LCG Publishes 2024 Annual Outlook for Texas Electricity Market (ERCOT)

LCG, October 10, 2023 – LCG Consulting (LCG) has released its annual outlook of the ERCOT wholesale electricity market for 2024, based on the most likely weather, market, transmission, and generator conditions.

Read more

LCG Publishes 2024 Annual Outlook for Texas Electricity Market (ERCOT)

LCG, October 10, 2023 – LCG Consulting (LCG) has released its annual outlook of the ERCOT wholesale electricity market for 2024, based on the most likely weather, market, transmission, and generator conditions.

Read more

Industry News

California Capsule: 40 Percent Electric Rate Hike Approved

LCG, March 28, 2001The California Public Utilities Commission, marching resolutely where Gov. Gray Davis fears to tread, yesterday approved unanimously the largest electricity rate increase in the state's history.

We maintain the responsibility to keep the lights on," said Loretta Lynch, appointed by Davis as president of the PUC.

The PUC action was "premature because we do not have all the appropriate finance numbers necessary to make a decision," said Davis. "Until we do, I cannot support any rate increase."

California legislators, regulators, utility officials, business groups, consumer advocates, trade unions, cops, firemen, butchers, bakers, candlestick makers and even little children may interpret the finance numbers differently, but all agree there is no shortage of financial data.

PUC member Geoffrey Brown, a recent appointee of Davis, said "Loretta Lynch has taken a lot of bad hits, but it was she who stepped up to the role of leader in California."

Yesterday's PUC action will increase rates for some customers of Pacific Gas & Electric Co. by as much as 46 percent and up to 42 percent for some served by Southern California Edison Co. The rate hike, which will cost electricity users about $5 billion a year, will take effect immediately but will not show up on customers' electric bills until May.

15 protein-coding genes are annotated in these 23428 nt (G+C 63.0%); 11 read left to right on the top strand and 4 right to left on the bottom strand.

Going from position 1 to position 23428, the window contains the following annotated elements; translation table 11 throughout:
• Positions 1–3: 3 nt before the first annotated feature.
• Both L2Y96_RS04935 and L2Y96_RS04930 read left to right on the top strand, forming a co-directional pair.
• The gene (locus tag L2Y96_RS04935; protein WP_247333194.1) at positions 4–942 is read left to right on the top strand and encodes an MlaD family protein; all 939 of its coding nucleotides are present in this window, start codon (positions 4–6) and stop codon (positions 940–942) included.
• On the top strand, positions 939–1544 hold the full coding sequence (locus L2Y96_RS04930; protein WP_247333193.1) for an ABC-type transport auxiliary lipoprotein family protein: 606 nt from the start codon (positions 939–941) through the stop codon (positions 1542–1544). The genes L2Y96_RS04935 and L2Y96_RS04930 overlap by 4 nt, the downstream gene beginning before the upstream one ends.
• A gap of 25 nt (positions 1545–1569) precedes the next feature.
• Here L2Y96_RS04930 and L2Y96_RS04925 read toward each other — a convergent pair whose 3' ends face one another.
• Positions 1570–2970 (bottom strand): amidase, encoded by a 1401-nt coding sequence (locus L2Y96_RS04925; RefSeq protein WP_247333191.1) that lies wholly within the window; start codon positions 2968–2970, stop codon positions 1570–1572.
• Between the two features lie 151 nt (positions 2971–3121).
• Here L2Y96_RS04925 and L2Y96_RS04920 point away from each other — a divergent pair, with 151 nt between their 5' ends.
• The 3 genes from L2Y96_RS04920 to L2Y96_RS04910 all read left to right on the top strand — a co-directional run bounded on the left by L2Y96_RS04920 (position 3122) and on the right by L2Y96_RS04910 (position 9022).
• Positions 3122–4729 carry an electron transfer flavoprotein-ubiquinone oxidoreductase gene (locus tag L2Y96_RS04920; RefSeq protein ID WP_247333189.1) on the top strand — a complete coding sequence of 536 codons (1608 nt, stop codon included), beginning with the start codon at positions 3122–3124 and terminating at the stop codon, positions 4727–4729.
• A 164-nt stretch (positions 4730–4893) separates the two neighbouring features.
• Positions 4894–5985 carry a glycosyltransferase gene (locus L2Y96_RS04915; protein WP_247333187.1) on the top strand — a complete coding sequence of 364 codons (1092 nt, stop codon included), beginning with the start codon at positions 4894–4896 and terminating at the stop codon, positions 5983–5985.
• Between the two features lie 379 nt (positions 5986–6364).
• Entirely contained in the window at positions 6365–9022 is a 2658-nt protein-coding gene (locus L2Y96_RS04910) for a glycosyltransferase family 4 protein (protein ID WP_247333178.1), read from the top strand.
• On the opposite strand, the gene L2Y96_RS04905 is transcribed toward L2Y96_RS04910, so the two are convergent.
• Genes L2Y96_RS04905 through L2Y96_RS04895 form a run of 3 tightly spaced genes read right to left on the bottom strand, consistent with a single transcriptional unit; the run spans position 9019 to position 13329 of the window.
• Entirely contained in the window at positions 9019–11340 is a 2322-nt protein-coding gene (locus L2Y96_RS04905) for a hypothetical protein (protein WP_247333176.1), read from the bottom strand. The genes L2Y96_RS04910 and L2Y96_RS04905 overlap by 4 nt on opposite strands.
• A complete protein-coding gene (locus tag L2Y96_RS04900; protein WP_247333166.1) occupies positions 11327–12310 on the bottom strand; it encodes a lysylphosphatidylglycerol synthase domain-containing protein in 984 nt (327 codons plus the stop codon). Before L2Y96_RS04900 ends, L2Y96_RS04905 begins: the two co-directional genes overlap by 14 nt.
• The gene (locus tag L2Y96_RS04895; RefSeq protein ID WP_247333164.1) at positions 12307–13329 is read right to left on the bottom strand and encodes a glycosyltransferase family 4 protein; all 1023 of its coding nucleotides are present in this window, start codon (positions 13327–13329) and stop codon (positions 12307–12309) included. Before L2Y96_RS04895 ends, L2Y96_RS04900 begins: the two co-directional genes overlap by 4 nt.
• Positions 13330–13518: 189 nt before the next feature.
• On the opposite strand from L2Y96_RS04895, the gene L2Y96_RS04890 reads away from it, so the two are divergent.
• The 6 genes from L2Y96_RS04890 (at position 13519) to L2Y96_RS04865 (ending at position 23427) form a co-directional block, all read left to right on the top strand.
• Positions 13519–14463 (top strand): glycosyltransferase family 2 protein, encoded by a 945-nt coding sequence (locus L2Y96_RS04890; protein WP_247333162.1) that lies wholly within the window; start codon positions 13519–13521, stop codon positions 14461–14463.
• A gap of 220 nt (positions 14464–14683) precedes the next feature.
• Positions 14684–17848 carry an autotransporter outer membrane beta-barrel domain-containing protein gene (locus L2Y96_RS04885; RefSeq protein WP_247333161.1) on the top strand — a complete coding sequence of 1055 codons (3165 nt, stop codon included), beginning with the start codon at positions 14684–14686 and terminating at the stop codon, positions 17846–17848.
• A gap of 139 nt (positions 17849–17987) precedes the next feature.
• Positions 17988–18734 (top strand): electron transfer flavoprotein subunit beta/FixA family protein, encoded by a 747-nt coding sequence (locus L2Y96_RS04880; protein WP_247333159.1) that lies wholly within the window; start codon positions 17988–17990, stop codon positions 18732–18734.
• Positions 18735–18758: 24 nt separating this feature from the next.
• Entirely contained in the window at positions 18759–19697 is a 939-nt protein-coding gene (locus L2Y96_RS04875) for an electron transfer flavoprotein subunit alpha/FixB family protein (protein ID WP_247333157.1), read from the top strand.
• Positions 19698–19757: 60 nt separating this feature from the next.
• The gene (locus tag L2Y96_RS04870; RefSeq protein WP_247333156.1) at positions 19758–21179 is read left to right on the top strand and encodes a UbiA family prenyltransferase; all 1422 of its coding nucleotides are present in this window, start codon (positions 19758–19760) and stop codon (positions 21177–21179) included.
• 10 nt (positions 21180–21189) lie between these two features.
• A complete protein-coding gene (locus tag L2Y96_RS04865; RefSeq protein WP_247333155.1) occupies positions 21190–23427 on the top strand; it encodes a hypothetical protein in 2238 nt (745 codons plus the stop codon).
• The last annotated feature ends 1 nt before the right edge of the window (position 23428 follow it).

Because the cost of the electric power commodity is just one of several items on an electric bill, the overall impact of the rate increase will be much less than 40 percent. The typical residential customer using 500 kilowatt-hours of power per month will see an increase of $15 a month as a result of yesterday's action, though it comes on top of a $5 increase approved by the commission in January. Still, twenty bucks won't make much of a dent in a householder's lifestyle.

Under Lynch's proposal for tiered rates rates that would penalize profligate consumers of electricity close to half of all residential customers may see no increase at all.

The governor's statement that there was insufficient data to support an increase bewildered lawmakers and his inaction has begun to cost him friends in his own party.

  • State Senate Energy Committee Chairwoman Debra Bowen, a Southern California Democrat, took issue with Davis calling the state's energy problems a challenge instead of something more critical. "It's an energy crisis, not an energy challenge," she huffed.